"Thanks, Nancy, so do you. For a mother of two, you've certainly kept your figure."

"Well the workouts are a must. And our cook has finally learned to cut down on the gravy and chips. It's a struggle sometimes, but Roger likes me slim."

Does he, Blair thought, bothered a little by the idea.

"So," Nancy said. "I hope you don't mind, but Roger and I thought it might be nice if we invited a friend to join us at dinner?"

"A friend?" Blair asked.

"A business colleague of Roger's actually. Peter Hurley. He is very charming. Rich, good looking, divine accent, and, here's the best part Blairie Pie, unattached."

Uh oh. "Nance, I don't know. I was hoping the three of us could just catch up."

"Oh Blair, please. Roger really would like him to come. And I think that the two of you would hit it off. I mean you are both so gorgeous."

Blair couldn't resist tossing her hair just a little. "Well, if it means that much to Roger, I suppose it would be all right."

Nancy looked relieved. "I'll call Roger. The reservation is for eight at Racini's, right? Oh Blair, wouldn't it be great if this turned into something. You could move to London. Harrods is wonderful but the best news is that they just opened a high speed train line to Paris. Imagine, haute couture less than three hours away."

Blair smiled. "Let's not get ahead of ourselves, Nancy. It's just dinner. Oh look, one of my favorites!" she exclaimed, as they entered the gallery. "It's called 'Rocks in the Forest'. Can't you just feel the wind in the trees? And look at the light. Incredible. That Cezanne. Something else, isn't he?"

Nancy looked at her friend as she chatted excitedly about the painting. Yes, something else.

The phone rang at the station house

"Twenty Fifth, Detective Polniaczek speaking."

"Hi there."

"Well, hello Blondie, how are the ladies who lunch?" Jo said with a grin.

"The exhibit was wonderful. I'm at home now, getting ready for my date," Blair announced.

The grin vanished. "Your date?" Jo repeated stonily.

"Yes, with Roger's client Peter Hurley. He is joining us for dinner. He may be Sir Peter Hurley. Or even Lord Hurley, I'm not sure."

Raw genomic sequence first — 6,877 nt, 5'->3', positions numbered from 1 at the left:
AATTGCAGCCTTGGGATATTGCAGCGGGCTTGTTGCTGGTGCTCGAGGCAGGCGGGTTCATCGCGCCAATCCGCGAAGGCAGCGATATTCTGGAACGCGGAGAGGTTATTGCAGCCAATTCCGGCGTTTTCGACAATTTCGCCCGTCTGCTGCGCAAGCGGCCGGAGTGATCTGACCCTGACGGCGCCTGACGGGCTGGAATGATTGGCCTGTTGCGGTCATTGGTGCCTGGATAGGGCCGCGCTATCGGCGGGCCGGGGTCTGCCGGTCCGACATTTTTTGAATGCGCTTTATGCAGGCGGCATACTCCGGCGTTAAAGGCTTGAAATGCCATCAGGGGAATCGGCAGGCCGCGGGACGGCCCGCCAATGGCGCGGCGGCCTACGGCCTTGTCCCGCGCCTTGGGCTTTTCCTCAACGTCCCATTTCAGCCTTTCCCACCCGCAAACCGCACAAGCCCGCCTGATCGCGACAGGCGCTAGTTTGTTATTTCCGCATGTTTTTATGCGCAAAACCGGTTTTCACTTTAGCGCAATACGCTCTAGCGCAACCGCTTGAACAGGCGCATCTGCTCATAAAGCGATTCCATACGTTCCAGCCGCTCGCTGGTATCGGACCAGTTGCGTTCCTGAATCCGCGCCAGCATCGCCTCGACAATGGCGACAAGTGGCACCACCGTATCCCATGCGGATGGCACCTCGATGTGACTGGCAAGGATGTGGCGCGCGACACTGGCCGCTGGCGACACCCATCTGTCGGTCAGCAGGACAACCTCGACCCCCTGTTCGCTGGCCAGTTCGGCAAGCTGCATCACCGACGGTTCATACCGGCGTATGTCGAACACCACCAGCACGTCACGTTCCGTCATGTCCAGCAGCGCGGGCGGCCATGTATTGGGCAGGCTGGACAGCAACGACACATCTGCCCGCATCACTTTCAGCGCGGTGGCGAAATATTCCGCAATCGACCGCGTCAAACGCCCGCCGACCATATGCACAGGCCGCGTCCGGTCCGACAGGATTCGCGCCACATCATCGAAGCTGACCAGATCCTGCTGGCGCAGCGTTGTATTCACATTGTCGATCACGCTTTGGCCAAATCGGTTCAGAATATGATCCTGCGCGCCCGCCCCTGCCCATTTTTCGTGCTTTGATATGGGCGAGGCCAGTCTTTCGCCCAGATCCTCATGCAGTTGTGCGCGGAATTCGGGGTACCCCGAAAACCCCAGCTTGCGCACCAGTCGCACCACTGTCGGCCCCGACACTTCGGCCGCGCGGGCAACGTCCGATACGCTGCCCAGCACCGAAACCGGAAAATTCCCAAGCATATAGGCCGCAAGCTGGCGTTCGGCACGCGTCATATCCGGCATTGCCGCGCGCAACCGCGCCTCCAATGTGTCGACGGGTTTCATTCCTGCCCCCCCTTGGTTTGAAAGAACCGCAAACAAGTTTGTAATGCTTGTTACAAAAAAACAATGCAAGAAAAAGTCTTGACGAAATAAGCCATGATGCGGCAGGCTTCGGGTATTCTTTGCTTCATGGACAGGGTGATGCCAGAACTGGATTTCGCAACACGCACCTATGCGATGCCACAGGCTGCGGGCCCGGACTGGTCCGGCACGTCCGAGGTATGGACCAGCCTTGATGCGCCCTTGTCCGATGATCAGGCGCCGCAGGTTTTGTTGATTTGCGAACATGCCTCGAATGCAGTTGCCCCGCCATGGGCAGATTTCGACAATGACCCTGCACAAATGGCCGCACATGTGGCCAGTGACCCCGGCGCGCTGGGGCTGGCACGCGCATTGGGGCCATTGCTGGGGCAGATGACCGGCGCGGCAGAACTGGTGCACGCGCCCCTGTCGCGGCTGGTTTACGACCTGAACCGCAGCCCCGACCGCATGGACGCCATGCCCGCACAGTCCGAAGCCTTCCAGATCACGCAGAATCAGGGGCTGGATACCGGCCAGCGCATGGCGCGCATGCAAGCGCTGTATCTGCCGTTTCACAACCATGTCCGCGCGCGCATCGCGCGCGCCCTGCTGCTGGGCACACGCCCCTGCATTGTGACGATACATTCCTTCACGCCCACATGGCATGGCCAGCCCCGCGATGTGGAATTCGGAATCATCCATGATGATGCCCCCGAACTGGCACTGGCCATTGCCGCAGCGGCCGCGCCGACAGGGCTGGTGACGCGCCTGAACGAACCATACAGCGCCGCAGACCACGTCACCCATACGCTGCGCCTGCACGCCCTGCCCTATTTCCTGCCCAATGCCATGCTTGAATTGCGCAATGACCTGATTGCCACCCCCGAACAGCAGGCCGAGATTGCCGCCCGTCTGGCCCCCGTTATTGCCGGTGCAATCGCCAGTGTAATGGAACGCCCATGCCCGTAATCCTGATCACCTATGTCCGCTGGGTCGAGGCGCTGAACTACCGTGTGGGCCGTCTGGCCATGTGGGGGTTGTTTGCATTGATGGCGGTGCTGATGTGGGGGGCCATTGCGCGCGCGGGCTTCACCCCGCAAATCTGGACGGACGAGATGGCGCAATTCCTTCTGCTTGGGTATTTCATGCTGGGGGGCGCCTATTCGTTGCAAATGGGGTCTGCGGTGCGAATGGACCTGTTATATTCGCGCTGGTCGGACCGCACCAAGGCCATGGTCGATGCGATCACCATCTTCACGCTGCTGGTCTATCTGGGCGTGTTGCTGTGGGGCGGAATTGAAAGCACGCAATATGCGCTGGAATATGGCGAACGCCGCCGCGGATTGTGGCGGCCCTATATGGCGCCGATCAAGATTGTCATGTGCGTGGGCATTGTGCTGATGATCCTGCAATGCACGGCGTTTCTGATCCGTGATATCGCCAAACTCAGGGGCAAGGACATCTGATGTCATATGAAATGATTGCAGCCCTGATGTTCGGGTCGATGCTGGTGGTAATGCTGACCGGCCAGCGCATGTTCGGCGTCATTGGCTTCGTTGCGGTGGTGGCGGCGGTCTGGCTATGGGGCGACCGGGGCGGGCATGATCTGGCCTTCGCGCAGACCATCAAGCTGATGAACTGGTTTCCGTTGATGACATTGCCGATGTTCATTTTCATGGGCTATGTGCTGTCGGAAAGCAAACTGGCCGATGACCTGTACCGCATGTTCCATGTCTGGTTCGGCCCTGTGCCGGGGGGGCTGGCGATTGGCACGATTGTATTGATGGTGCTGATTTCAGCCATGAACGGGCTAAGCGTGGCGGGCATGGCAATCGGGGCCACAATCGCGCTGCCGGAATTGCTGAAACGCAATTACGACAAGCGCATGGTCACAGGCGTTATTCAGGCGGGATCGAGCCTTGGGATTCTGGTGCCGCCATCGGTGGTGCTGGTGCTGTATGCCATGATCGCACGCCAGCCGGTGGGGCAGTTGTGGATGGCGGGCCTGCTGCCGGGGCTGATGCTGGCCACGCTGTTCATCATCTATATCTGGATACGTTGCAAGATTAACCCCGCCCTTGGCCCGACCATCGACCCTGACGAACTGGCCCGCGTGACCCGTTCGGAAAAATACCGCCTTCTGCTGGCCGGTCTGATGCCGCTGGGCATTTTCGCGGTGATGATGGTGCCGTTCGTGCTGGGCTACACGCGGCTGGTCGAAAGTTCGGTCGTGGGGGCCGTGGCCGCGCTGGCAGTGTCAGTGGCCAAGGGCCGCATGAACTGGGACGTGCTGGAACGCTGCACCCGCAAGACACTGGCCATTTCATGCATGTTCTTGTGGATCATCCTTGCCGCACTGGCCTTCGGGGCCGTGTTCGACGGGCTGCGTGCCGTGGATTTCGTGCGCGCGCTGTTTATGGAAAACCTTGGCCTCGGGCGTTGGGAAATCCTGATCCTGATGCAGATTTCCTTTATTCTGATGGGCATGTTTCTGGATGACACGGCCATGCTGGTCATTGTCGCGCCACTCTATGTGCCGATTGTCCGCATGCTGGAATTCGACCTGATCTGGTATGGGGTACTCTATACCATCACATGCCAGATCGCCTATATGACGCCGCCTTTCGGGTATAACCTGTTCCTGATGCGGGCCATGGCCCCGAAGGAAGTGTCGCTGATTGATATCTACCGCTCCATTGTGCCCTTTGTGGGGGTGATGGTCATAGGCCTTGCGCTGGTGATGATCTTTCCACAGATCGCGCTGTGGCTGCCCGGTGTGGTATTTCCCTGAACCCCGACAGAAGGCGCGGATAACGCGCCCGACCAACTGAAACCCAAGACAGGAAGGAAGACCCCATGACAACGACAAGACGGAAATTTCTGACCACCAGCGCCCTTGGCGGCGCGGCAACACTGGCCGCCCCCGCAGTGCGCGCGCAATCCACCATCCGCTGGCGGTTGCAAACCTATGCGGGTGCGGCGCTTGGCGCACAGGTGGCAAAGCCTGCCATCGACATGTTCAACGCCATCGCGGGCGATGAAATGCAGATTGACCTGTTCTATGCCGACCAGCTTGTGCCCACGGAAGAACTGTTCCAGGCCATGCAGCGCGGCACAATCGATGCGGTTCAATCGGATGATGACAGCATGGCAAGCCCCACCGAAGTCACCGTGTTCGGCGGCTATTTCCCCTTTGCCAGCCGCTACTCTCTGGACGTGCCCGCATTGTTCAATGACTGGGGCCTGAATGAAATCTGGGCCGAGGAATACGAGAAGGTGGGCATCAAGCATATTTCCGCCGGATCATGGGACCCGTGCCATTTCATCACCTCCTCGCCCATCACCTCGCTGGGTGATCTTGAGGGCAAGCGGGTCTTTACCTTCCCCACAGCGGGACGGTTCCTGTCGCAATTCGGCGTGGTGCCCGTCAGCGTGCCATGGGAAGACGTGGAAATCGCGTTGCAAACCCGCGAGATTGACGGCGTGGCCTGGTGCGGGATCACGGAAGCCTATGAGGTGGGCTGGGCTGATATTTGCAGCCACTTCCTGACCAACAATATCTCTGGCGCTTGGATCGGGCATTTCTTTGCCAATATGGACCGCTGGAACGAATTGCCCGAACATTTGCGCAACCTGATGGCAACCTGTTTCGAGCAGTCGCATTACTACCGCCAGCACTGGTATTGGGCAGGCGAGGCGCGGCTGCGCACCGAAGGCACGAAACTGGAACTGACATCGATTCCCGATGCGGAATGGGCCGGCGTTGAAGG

"Should I even bother asking?" Jo sighed.

"Oh Jo, I don't know what happened. I met Nancy at the museum and I was going to tell her about us right away. But she seemed so happy to see me and I couldn't find the right moment. And then she started in about how this guy was perfect for me and she didn't want me to be alone and wasn't it time that I settled down and started a family. And that, with his connections, our kids could get into the best schools and that his country home in the Cotwolds was next to theirs. Honestly, she had planned out this whole life for me and..."

"Hello, earth to Blair: you aren't alone– you have settled down. You live with someone who, against her better judgment, can't exist without you." Jo pulled the phone closer and lowered her voice. "And who, according to assurances given just last night, is someone who gets you so wet and so hot and makes you co..."

"Jo! Really!" Blair exclaimed, mortified.


"I know. But I didn't know what to do. I mean Nancy is one of my oldest friends. I just couldn't disappoint her. Please don't be mad. Just let me get through this dinner and I promise that will be the end of it."

"Blair, I'm not mad and, as always, you're gonna do what you wanna do," Jo said calmly.

"That's it?" replied Blair suspiciously. "No outbursts, no rages, no rants?"

"Well," said Jo. "I do think it is a little tacky of Roger to pimp you to his client. On the other hand, maybe you deserve some flirtation time with the male sex."

"What is that supposed to mean?"